Toronto
2 min

Fourth grade question

NUPTIAL FEVER. Maegan Peebles, left, and Shaunte Grevious, both of New Jersey, nuzzle at Toronto City Hall before they marry on Valentine's Day. Mayor John Miller and councillors Kyle Rae and Olivia Chow hosted the homosexual Valentine's event, which featured a bus load of marriage-minded Americans. Credit: Joshua Meles

Prime Minister Paul Martin is asking the Supreme Court Of Canada if granting civil unions, not marriage, to same-sex couples is okay under the Canadian Charter Of Rights And Freedoms. That’s bad, right? Why would he ask if he wasn’t contemplating the civil union option?



Staff at the queer lobby group Egale Canada say they are confident that Martin is just buying time and will introduce full-fledged marriage legislation after an election (assuming the Liberals win), which will most likely take place this spring.



Though Egale initially protested against the government adding the fourth question, the group has decided not to go into high gear over it.



How are they so confident, particularly when Martin has yet to say he supports same-sex marriage?



“We have a sense that they remain committed to it,” says Egale executive director Gilles Marchildon. “We’re not satisfied with the timetable, but we’re not taking the gloves off.”



With the public behaviour of the Liberals so vague, could there have been private assurances?



“I wasn’t involved in any quid pro quo bargaining that way,” says Marchildon. “As far as I know, there wasn’t a quid pro quo.”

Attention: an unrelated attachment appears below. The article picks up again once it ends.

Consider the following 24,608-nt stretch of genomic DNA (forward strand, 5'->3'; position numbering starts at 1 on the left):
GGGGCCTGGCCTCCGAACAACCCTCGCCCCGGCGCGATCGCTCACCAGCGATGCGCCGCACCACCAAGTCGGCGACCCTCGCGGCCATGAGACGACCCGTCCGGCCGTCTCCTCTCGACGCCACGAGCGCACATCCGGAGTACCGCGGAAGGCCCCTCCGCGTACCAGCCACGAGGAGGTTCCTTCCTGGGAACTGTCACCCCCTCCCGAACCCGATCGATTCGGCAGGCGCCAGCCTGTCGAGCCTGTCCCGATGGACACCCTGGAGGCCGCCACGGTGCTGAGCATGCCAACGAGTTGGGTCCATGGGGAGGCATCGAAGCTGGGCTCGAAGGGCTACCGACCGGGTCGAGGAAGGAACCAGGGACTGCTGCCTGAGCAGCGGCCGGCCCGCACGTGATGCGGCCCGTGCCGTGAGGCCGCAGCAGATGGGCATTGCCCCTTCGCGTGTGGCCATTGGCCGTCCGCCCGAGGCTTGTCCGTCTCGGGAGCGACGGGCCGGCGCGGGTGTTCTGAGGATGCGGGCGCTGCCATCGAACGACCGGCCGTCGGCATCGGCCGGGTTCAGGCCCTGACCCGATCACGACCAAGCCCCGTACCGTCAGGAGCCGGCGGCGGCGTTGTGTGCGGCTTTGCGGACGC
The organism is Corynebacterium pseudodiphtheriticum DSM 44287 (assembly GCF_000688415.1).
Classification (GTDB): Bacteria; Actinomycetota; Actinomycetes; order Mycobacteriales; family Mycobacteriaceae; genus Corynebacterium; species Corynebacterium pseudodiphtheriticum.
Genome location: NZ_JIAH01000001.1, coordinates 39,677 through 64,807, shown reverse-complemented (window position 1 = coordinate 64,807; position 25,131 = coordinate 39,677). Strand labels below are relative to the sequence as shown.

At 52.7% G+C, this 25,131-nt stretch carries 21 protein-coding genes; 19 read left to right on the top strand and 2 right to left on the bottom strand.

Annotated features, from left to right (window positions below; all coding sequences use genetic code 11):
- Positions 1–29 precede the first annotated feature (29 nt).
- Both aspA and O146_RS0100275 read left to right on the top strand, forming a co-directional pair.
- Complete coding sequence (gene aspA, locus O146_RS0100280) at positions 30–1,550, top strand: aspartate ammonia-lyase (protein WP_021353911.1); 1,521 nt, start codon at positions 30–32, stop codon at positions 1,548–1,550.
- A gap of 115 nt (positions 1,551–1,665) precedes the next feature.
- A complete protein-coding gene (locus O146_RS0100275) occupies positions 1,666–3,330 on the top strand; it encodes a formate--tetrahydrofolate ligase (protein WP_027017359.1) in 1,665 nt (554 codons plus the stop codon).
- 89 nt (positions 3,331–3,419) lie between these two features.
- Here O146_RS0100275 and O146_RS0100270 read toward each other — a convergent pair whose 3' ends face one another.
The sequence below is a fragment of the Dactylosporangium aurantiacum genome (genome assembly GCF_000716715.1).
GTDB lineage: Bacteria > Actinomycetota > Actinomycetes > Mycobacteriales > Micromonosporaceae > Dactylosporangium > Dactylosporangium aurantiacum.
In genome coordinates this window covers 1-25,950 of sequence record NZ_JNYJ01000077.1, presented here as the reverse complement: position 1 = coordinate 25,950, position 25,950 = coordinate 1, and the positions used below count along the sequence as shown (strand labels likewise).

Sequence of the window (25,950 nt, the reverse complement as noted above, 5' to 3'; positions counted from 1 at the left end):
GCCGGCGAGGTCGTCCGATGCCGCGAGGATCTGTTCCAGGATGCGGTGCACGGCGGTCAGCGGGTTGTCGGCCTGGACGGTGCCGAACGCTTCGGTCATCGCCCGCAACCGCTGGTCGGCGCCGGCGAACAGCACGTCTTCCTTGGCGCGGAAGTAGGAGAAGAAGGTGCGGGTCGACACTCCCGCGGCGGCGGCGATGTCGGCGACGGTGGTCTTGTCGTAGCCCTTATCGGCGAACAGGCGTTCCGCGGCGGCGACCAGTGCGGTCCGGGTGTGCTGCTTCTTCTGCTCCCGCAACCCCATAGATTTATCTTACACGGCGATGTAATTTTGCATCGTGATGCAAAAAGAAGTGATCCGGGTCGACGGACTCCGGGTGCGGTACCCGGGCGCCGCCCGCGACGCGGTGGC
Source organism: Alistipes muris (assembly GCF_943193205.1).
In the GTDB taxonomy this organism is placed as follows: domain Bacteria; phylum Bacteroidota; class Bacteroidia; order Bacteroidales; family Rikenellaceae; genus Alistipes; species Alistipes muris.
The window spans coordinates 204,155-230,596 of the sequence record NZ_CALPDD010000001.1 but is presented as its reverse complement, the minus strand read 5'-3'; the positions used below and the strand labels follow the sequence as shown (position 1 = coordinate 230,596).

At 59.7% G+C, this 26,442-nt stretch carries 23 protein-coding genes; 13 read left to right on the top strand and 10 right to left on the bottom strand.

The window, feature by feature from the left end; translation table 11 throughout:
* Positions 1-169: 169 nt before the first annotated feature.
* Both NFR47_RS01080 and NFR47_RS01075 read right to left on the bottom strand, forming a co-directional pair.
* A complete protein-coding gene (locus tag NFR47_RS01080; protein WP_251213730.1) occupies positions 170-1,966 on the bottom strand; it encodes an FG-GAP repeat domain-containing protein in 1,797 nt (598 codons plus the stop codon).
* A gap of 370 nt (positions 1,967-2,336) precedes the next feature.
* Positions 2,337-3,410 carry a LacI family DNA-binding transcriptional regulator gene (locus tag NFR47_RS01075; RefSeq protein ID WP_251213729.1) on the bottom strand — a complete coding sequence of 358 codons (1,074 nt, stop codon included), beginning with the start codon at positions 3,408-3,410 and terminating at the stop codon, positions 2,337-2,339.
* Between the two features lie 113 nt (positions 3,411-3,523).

Laurie Arron, Egale’s director of advocacy who is on loan to the advocacy group Canadians For Equal Marriage (CEM) and who has been the main link between marriage advocates and the corridors of power, says he’s received no private assurances, either. But he says he’s been told by the justice minister’s office and lawyers that their intention is to proceed with a marriage bill post-election.



“They are clear on the bill; they have been unwavering,” says Arron.



Arron points out that the federal government, though it’s asking the Supreme Court if civil unions are constitutional, will have its lawyers arguing that they aren’t. The case was originally expected to go ahead in April, but the fourth question – and the large number of interveners involved – will likely push the court date until the fall.



What remains is a risky situation for marriage advocates: They are depending on an election win by a party that supports same-sex marriage, a positive ruling from the Supreme Court, then a government marriage bill and a successful free vote in the House Of Commons.



As election fever hits, they must be critical of MPs who don’t support same-sex marriage without alienating themselves from possible government members.



In public statements, the government has said its motive for the additional Supreme Court question is to educate the public about the issue, particularly that a positive Supreme Court ruling will help persuade reluctant MPs to support same-sex marriage. Marchildon has mixed feelings about this strategy.



“We’re all in favour of public education; awareness helps our cause,” says Marchildon. “But I hate to see the election become a referendum on human rights; elections can have a lot of anti-gay rhetoric.”